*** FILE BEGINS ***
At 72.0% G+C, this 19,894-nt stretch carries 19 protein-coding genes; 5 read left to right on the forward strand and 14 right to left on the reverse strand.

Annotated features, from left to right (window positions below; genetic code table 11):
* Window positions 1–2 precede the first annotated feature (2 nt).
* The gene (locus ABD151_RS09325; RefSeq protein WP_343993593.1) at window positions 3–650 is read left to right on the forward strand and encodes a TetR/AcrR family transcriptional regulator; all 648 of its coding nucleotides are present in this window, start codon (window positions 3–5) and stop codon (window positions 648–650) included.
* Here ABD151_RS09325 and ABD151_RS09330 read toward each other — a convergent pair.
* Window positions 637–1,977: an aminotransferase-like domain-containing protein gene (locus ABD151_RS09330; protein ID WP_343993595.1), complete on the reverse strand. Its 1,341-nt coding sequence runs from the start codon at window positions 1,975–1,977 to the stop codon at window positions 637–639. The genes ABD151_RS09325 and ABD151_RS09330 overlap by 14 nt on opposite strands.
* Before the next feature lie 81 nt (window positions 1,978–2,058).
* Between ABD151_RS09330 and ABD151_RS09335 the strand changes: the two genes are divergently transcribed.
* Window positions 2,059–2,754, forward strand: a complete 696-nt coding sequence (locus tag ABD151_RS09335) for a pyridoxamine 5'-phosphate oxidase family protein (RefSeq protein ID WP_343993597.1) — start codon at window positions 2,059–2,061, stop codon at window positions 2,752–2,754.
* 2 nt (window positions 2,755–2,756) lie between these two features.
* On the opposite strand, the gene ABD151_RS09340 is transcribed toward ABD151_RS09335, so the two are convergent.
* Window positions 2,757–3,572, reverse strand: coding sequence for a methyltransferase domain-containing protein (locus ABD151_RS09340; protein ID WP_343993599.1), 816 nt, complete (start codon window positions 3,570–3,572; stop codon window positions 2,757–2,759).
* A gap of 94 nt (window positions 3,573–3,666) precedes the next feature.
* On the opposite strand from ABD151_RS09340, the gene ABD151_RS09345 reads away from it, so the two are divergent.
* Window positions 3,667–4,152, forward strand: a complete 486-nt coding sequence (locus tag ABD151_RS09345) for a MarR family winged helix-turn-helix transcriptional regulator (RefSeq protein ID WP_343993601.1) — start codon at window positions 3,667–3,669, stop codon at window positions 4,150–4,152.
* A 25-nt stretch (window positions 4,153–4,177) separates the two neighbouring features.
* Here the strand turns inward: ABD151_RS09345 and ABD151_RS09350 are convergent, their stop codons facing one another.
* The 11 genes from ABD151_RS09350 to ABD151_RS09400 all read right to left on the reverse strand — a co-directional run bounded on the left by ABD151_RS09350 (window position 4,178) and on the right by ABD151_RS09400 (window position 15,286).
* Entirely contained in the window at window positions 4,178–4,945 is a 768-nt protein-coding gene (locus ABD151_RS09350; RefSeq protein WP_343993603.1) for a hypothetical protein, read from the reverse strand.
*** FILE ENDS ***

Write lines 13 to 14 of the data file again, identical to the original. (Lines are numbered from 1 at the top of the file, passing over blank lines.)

* A gap of 94 nt (window positions 3,573–3,666) precedes the next feature.
* On the opposite strand from ABD151_RS09340, the gene ABD151_RS09345 reads away from it, so the two are divergent.